Is Huawei Stock Listed?
Huawei is a privately held mainland Chinese company. It is not a publicly listed company, so Huawei stock is not traded on any global stock exchange.
Huawei is a Chinese multinational telecommunications equipment and services company. The firm has headquarters in Guangdong, China. The company was established in 1987 to manufacture phone switches. Since then, it has expanded operations and now builds telecommunications networks and manufactures communications devices. Huawei works with some of the world’s largest telecoms operators, including British Telecom (BT), Vodafone, Orange, and T-Mobile among its notable partners. This makes the company a valuable telecom infrastructure brand worldwide. According to Statista, the brand value is estimated to be in excess of $65 billion U.S. dollars in 2020.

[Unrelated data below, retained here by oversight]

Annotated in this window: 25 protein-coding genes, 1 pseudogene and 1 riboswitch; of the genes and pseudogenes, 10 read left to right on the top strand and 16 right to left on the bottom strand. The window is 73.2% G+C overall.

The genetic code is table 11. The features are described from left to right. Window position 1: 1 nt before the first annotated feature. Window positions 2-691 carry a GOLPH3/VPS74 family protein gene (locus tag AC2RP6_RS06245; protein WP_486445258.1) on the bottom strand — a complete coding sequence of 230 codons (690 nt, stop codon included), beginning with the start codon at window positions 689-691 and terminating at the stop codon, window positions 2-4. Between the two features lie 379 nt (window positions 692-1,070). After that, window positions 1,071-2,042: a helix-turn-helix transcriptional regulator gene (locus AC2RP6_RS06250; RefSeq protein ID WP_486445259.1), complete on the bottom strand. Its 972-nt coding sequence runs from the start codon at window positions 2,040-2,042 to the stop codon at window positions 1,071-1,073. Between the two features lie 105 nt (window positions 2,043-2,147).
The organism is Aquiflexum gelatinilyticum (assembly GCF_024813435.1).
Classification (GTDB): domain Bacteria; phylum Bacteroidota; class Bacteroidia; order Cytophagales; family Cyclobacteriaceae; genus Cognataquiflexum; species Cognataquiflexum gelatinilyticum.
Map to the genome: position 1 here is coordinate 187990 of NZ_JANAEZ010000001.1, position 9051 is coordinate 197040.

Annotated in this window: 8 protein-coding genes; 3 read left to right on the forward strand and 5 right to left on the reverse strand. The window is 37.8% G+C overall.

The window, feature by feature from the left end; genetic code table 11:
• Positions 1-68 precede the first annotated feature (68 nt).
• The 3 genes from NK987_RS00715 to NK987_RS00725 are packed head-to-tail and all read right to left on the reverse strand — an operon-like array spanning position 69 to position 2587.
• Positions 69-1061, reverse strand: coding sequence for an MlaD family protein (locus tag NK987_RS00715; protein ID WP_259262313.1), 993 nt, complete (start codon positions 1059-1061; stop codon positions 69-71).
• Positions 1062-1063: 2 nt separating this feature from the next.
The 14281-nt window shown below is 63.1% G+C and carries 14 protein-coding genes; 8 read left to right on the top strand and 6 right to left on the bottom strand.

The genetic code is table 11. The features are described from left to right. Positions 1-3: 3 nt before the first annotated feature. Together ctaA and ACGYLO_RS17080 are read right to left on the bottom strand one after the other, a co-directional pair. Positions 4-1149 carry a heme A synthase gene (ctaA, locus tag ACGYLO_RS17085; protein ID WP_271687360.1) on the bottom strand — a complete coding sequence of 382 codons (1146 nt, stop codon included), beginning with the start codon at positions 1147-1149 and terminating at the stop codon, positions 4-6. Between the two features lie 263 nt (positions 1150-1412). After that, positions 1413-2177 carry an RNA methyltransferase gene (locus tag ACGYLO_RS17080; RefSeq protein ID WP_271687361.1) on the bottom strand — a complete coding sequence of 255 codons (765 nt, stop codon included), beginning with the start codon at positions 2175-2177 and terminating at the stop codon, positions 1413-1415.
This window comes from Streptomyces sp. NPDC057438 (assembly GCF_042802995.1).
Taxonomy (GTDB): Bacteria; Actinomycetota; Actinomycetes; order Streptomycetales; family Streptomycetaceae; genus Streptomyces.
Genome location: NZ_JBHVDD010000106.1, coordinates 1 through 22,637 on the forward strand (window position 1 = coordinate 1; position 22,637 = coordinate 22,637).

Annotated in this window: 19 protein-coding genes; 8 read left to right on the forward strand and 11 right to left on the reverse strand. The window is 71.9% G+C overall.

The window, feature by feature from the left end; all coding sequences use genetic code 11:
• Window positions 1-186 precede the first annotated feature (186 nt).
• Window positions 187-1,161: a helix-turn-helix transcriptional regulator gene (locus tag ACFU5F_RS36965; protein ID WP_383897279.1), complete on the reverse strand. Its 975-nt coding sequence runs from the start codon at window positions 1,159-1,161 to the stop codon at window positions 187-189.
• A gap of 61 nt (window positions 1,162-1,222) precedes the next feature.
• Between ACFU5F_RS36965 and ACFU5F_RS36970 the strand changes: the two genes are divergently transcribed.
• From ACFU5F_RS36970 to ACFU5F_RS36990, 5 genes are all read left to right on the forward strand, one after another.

According to the company website, Ren Zhengfei, a former officer of the People’s Liberation Army, founded Huawei in 1987. The Shenzhen, China-based company is the world’s third-largest smartphone maker behind Apple and Samsung. The company also makes other consumer electronics and builds communication equipment and infrastructure. It is a multinational giant reporting revenue in excess of $126 billion in 2019. However, Huawei remains a private company fully owned by company employees. That means the company is not traded on any public stock exchange and that people other than the current employees cannot invest in it.
What is the Huawei stock ticker symbol?
What Is Shenzhen Stock Exchange (SZSE)?